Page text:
Reactions from some Singaporeans
While Singaporeans have understandably not taken to the streets to protest, unlike in other major cities like Sydney, New York and Jakarta, I asked two Singaporeans for their views on the current situation. (Note: These are their personal opinions. I make no claims that they are representative of all Singaporeans.)
On whether Israel’s current response is appropriate, lecturer Dr Syed Alwi questioned whether this attack by Israel is aimed at defending itself or for Israeli public consumption prior to elections.
NUS law student Cynthia Tang had this view:
The ferocity of Israel’s response to Hamas in the Gaza Strip must be understood within the conundrum of Israeli domestic politics. Israel’s general elections will be held on 10 February, where the prospect of a return to power of hawkish Benjamin Netanyahu’s right-wing Likud Party is not low. Hence, Prime Minister Ehud Olmert (from the more moderate Kadima Party who had advocated land for peace) feels the pressure to harden his position on Hamas. There was initially a wave of Israeli sentiments towards land for peace (when Ariel Sharon was prime minister and first pushed for it), however the tide on the ground has changed since Olmert took over and failed to deliver the security benefits which would presumably materialise under the land concession and his government’s weak response in the second Lebanon war (in 2006), where the overwhelming deterrence once enjoyed by the almost invincible Israeli military was severely dented.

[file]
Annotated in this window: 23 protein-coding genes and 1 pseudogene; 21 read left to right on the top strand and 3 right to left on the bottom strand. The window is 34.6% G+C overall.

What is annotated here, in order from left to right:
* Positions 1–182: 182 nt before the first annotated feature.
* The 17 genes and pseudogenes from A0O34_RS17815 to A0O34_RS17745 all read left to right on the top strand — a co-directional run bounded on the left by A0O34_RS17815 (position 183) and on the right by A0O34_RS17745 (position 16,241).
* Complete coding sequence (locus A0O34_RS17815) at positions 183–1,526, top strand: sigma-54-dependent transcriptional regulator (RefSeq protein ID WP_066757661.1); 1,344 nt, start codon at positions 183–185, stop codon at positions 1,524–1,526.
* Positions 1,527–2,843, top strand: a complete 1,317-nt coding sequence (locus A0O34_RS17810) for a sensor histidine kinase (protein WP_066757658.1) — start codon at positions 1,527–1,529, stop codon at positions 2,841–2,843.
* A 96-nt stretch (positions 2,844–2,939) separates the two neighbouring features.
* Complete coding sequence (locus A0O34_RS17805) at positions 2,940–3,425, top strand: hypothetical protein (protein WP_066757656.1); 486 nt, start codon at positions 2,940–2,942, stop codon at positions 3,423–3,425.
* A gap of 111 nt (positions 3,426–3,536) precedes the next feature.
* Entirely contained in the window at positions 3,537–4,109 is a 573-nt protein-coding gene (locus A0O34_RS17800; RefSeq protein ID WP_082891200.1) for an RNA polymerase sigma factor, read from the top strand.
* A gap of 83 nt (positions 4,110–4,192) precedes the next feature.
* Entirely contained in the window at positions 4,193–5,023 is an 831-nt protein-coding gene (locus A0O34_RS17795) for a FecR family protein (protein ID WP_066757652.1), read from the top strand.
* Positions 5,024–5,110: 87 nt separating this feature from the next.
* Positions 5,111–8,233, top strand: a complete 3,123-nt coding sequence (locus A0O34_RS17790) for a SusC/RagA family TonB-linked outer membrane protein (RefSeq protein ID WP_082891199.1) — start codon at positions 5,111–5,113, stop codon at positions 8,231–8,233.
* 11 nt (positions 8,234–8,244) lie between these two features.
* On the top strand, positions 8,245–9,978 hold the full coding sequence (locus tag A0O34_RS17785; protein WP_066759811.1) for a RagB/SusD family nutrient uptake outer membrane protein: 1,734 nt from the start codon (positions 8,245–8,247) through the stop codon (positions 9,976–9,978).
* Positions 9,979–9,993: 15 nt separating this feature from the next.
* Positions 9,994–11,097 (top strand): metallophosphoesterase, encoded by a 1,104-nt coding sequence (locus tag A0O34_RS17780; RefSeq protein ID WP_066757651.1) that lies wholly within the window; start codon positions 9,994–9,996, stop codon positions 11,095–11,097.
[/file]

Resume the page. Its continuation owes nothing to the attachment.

Israel’s response has worsened the situation in Gaza as, in addition to the attacks, they have, more damagingly, locked down the Gaza crossings which have completely crippled the Palestinian economy. Such actions only serve to back Hamas and the Palestinian people into a corner, and make an agreement for a ceasefire difficult.
US support for Israel
On the one-sided US support for Israel, Ms Tang was of the view that the “US has to support Israel due to its domestic politics. Outside of the Jewish lobby in Washington, the general public opinion in the USA is still very much for Israel.”
She quoted an article in Foreign Affairs magazine, which stated that “widespread gentile (i.e., non-Jewish) support for Israel is one of the most potent political forces in the U.S foreign policy”. She opined that incoming President Barack Obama will be no exception.